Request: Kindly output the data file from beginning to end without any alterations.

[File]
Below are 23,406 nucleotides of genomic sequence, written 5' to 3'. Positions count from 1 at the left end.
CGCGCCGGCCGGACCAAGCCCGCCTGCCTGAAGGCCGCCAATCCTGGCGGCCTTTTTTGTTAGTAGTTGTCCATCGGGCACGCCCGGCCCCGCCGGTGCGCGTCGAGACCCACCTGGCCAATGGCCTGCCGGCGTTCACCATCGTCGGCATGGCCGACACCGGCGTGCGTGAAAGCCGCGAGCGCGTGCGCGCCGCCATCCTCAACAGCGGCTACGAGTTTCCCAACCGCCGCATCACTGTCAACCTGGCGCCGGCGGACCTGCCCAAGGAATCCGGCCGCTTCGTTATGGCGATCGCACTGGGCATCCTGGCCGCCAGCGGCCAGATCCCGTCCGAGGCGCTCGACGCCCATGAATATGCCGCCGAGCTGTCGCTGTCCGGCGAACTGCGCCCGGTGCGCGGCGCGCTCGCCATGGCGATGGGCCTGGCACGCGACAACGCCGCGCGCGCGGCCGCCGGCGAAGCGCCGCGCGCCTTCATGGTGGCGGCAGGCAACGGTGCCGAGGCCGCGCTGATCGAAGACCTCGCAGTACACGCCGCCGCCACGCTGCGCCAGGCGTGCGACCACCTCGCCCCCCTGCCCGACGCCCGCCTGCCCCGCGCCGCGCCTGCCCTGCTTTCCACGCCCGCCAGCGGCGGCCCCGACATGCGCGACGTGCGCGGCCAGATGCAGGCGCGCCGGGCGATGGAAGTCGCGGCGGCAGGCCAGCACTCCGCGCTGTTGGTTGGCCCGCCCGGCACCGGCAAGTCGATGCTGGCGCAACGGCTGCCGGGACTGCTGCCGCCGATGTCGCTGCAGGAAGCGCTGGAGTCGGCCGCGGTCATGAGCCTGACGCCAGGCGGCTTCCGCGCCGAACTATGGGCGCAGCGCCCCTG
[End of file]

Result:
Below are 23,406 nucleotides of genomic sequence, written 5' to 3'. Positions count from 1 at the left end.
CGCGCCGGCCGGACCAAGCCCGCCTGCCTGAAGGCCGCCAATCCTGGCGGCCTTTTTTGTTAGTAGTTGTCCATCGGGCACGCCCGGCCCCGCCGGTGCGCGTCGAGACCCACCTGGCCAATGGCCTGCCGGCGTTCACCATCGTCGGCATGGCCGACACCGGCGTGCGTGAAAGCCGCGAGCGCGTGCGCGCCGCCATCCTCAACAGCGGCTACGAGTTTCCCAACCGCCGCATCACTGTCAACCTGGCGCCGGCGGACCTGCCCAAGGAATCCGGCCGCTTCGTTATGGCGATCGCACTGGGCATCCTGGCCGCCAGCGGCCAGATCCCGTCCGAGGCGCTCGACGCCCATGAATATGCCGCCGAGCTGTCGCTGTCCGGCGAACTGCGCCCGGTGCGCGGCGCGCTCGCCATGGCGATGGGCCTGGCACGCGACAACGCCGCGCGCGCGGCCGCCGGCGAAGCGCCGCGCGCCTTCATGGTGGCGGCAGGCAACGGTGCCGAGGCCGCGCTGATCGAAGACCTCGCAGTACACGCCGCCGCCACGCTGCGCCAGGCGTGCGACCACCTCGCCCCCCTGCCCGACGCCCGCCTGCCCCGCGCCGCGCCTGCCCTGCTTTCCACGCCCGCCAGCGGCGGCCCCGACATGCGCGACGTGCGCGGCCAGATGCAGGCGCGCCGGGCGATGGAAGTCGCGGCGGCAGGCCAGCACTCCGCGCTGTTGGTTGGCCCGCCCGGCACCGGCAAGTCGATGCTGGCGCAACGGCTGCCGGGACTGCTGCCGCCGATGTCGCTGCAGGAAGCGCTGGAGTCGGCCGCGGTCATGAGCCTGACGCCAGGCGGCTTCCGCGCCGAACTATGGGCGCAGCGCCCCTG